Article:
11. 11.
    Varrier M, Ostermann M. Novel risk factors for acute kidney injury. Curr Opin Nephrol Hypertens. 2014;23:560–9.CrossRefPubMedGoogle Scholar
  12. 12.
    Park SH, Shin WY, Lee EY, et al. The impact of hyperuricemia on in-hospital mortality and incidence of acute kidney injury in patients undergoing percutaneous coronary intervention. Circ J. 2011;75(3):692–7.CrossRefPubMedGoogle Scholar
  13. 13.
    Wiedermann CJ, Wiedermann W, Joannidis M. Hypoalbuminemia and acute kidney injury: a meta-analysis of observational clinical studies. Intensive Care Med. 2010;36(10):1657–65.CrossRefPubMedGoogle Scholar
  14. 14.
    Kumar AB, Bridget Zimmerman M, Suneja M. Obesity and post-cardiopulmonary bypass-associated acute kidney injury: a single-center retrospective analysis. J Cardiothorac Vasc Anesth. 2014;28(3):551–6.CrossRefPubMedGoogle Scholar
  15. 15.
    Suneja M, Kumar AB. Obesity and perioperative acute kidney injury: a focused review. J Crit Care. 2014;29(4):694.e1–6.CrossRefGoogle Scholar
  16. 16.
    Wiedermann CJ. Systematic review of randomized clinical trials on the use of hydroxyethyl starch for fluid management in sepsis. BMC Emerg Med. 2008;8:1.CrossRefPubMedPubMedCentralGoogle Scholar
  17. 17.
    Myburgh JA, Finfer S, Bellomo R, et al. Hydroxyethyl starch or saline for fluid resuscitation in intensive care. N Engl J Med. 2012;367(20):1901–11.CrossRefGoogle Scholar
  18. 18.
    Perner A, Haase N, Guttormsen AB, et al. Hydroxyethyl starch 130/0.42 versus Ringer’s acetate in severe sepsis. N Engl J Med. 2012;367(2):124–34.CrossRefGoogle Scholar
  19. 19.
    Haase N, Perner A, Hennings LI, et al. Hydroxyethyl starch 130/0.38–0.45 versus crystalloid or albumin in patients with sepsis: systematic review with meta-analysis and trial sequential analysis. BMJ. 2013;346:f839.CrossRefPubMedPubMedCentralGoogle Scholar
  20. 20.
    Zarychanski R, Abou-Setta AM, Turgeon AF, et al. Association of hydroxyethyl starch administration with mortality and acute kidney injury in critically ill patients requiring volume resuscitation: a systematic review and meta-analysis. JAMA. 2013;309(7):678–88.CrossRefPubMedGoogle Scholar
  21. 21.
    Cardinal-Fernandez P, Ferruelo A, Martin-Pellicer A, et al. Genetic determinants of acute renal damage risk and prognosis: a systematic review. Med Intensiva. 2012;36(9):626–33.CrossRefPubMedGoogle Scholar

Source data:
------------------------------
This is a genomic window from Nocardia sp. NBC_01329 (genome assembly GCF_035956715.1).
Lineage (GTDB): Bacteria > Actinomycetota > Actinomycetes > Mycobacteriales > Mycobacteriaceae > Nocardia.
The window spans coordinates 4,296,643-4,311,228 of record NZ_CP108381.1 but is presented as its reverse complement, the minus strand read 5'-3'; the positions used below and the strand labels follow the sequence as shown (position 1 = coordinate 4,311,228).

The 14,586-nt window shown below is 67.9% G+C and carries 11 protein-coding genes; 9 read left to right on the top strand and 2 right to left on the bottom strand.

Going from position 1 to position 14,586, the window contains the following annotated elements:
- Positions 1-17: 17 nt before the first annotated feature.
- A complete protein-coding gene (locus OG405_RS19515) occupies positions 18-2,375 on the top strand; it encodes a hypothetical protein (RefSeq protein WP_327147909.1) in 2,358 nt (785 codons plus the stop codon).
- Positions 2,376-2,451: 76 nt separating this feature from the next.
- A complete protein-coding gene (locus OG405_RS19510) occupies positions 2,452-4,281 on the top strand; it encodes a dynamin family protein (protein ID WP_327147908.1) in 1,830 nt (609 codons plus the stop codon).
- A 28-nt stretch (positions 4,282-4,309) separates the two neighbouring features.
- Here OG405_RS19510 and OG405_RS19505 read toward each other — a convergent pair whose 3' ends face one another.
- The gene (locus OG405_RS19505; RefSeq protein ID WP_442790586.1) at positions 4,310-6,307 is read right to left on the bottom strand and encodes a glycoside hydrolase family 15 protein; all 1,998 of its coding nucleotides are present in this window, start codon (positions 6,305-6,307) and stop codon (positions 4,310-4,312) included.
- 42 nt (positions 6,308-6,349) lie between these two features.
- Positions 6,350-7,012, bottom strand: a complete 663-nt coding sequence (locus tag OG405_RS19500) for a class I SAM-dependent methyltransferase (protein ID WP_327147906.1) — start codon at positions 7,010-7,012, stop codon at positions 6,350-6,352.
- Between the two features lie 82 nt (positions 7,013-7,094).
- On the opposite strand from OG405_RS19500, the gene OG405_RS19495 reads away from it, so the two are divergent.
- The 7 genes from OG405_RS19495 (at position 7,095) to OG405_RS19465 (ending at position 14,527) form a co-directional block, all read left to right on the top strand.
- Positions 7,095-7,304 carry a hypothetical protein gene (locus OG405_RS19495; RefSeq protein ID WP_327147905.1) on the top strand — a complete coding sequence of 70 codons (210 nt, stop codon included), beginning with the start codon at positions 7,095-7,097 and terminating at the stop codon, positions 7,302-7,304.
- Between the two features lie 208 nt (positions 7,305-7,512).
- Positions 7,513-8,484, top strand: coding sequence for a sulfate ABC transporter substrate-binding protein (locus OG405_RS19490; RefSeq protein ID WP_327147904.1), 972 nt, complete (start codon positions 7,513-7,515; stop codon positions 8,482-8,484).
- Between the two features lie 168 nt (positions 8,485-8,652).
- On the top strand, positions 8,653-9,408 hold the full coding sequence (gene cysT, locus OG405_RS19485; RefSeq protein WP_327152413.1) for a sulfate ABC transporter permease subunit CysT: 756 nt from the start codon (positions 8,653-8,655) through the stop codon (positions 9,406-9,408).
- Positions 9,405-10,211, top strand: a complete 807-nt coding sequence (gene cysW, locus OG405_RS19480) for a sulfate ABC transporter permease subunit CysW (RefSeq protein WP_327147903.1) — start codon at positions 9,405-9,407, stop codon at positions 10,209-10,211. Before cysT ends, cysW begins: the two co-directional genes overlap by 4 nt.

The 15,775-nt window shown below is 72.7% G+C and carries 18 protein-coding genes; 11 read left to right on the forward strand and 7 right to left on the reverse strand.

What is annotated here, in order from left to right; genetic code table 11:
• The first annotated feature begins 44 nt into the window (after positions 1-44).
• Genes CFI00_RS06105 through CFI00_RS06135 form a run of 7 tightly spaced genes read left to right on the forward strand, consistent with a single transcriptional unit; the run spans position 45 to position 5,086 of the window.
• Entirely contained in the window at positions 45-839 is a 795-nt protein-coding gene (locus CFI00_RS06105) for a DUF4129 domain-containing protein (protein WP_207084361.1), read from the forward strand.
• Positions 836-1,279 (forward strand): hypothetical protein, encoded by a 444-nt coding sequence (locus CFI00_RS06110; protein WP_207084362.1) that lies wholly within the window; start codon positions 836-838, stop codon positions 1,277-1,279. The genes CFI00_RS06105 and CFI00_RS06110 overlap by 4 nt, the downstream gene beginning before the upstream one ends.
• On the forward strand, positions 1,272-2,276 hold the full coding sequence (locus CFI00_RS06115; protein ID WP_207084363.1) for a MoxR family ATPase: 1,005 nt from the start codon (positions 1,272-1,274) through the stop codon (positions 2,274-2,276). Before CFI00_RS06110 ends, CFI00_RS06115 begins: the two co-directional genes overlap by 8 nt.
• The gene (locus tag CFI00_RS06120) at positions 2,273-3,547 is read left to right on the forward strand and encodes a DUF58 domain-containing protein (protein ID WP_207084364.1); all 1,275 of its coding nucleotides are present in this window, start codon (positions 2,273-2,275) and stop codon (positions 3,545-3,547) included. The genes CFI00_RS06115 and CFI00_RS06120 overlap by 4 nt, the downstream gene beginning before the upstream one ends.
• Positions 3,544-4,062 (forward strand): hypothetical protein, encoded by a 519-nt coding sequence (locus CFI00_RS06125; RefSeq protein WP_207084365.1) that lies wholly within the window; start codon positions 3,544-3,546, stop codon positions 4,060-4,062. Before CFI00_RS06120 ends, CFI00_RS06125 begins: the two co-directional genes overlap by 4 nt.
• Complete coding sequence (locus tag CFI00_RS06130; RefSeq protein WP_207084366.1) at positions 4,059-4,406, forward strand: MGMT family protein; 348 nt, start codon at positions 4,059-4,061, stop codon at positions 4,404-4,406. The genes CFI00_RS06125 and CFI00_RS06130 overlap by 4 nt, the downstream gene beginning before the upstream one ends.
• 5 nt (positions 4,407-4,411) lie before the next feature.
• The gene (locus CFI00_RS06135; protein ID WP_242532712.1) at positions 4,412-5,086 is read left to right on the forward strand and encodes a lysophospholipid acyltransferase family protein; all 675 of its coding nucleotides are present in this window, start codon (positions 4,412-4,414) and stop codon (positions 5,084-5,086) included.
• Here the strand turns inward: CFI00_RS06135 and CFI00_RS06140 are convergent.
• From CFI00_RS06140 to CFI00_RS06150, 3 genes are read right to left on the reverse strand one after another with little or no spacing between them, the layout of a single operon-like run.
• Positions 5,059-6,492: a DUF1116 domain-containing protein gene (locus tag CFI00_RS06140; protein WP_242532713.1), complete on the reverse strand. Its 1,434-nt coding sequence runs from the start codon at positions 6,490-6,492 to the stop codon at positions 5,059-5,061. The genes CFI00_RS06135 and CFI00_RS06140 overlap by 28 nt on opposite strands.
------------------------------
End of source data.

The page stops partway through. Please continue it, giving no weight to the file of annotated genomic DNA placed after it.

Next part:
22. 22.
    Zhao B, Lu Q, Cheng Y, et al. A genome-wide association study to identify single-nucleotide polymorphisms for acute kidney injury. Am J Respir Crit Care Med. 2017;195(4):482–90.CrossRefPubMedPubMedCentralGoogle Scholar
  23. 23.
    Ishani A, Xue JL, Himmelfarb J, et al. Acute kidney injury increases risk of ESRD among elderly. J Am Soc Nephrol. 2009;20(1):223–8.CrossRefPubMedPubMedCentralGoogle Scholar
  24. 24.
    Wald R, Quinn RR, Luo J, et al. Chronic dialysis and death among survivors of acute kidney injury requiring dialysis. JAMA. 2009;302:1179–85.CrossRefPubMedGoogle Scholar
  25. 25.
    Chawla LS, Amdur RL, Amodeo S, Kimmel PL, Palant CE. The severity of acute kidney injury predicts progression to chronic kidney disease. Kidney Int. 2011;79:1361–9.CrossRefPubMedPubMedCentralGoogle Scholar
  26. 26.
    Coca SG, Singanamala S, Parikh CR. Chronic kidney disease after acute kidney injury: a systematic review and meta-analysis. Kidney Int. 2012;81:442–8.CrossRefGoogle Scholar
  27. 27.
    Bucaloiu ID, Kirchner HL, Norfolk ER, Hartle JE, Perkins RM. Increased risk of death and de novo chronic kidney disease following reversible acute kidney injury. Kidney Int. 2012;81:477–85.CrossRefPubMedGoogle Scholar
  28. 28.
    Heung M, Steffick DE, Zivin K, et al. Acute kidney injury recovery pattern and subsequent risk of CKD: an analysis of Veterans Health Administration Data. Am J Kidney Dis. 2016;67(5):742–52.CrossRefGoogle Scholar
  29. 29.
    Lewington AJ, Cerda J, Mehta RL. Raising awareness of acute kidney injury: a global perspective of a silent killer. Kidney Int. 2013;84(3):457–67.CrossRefPubMedPubMedCentralGoogle Scholar